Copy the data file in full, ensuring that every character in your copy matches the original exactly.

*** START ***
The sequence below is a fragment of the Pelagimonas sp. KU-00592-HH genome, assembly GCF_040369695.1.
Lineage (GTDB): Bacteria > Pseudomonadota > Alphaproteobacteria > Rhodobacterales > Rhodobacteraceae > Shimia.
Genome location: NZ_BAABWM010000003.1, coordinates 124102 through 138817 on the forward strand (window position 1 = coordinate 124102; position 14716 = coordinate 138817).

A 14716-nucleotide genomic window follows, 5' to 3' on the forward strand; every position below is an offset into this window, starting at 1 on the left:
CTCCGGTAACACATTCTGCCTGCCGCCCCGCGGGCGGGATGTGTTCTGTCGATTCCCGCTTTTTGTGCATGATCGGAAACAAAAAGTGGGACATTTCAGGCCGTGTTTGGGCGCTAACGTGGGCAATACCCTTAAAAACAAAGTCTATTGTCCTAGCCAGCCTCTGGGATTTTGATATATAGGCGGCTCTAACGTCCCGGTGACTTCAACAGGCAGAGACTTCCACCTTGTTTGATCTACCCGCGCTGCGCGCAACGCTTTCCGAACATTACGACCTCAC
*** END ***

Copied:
The sequence below is a fragment of the Pelagimonas sp. KU-00592-HH genome, assembly GCF_040369695.1.
Lineage (GTDB): Bacteria > Pseudomonadota > Alphaproteobacteria > Rhodobacterales > Rhodobacteraceae > Shimia.
Genome location: NZ_BAABWM010000003.1, coordinates 124102 through 138817 on the forward strand (window position 1 = coordinate 124102; position 14716 = coordinate 138817).

A 14716-nucleotide genomic window follows, 5' to 3' on the forward strand; every position below is an offset into this window, starting at 1 on the left:
CTCCGGTAACACATTCTGCCTGCCGCCCCGCGGGCGGGATGTGTTCTGTCGATTCCCGCTTTTTGTGCATGATCGGAAACAAAAAGTGGGACATTTCAGGCCGTGTTTGGGCGCTAACGTGGGCAATACCCTTAAAAACAAAGTCTATTGTCCTAGCCAGCCTCTGGGATTTTGATATATAGGCGGCTCTAACGTCCCGGTGACTTCAACAGGCAGAGACTTCCACCTTGTTTGATCTACCCGCGCTGCGCGCAACGCTTTCCGAACATTACGACCTCAC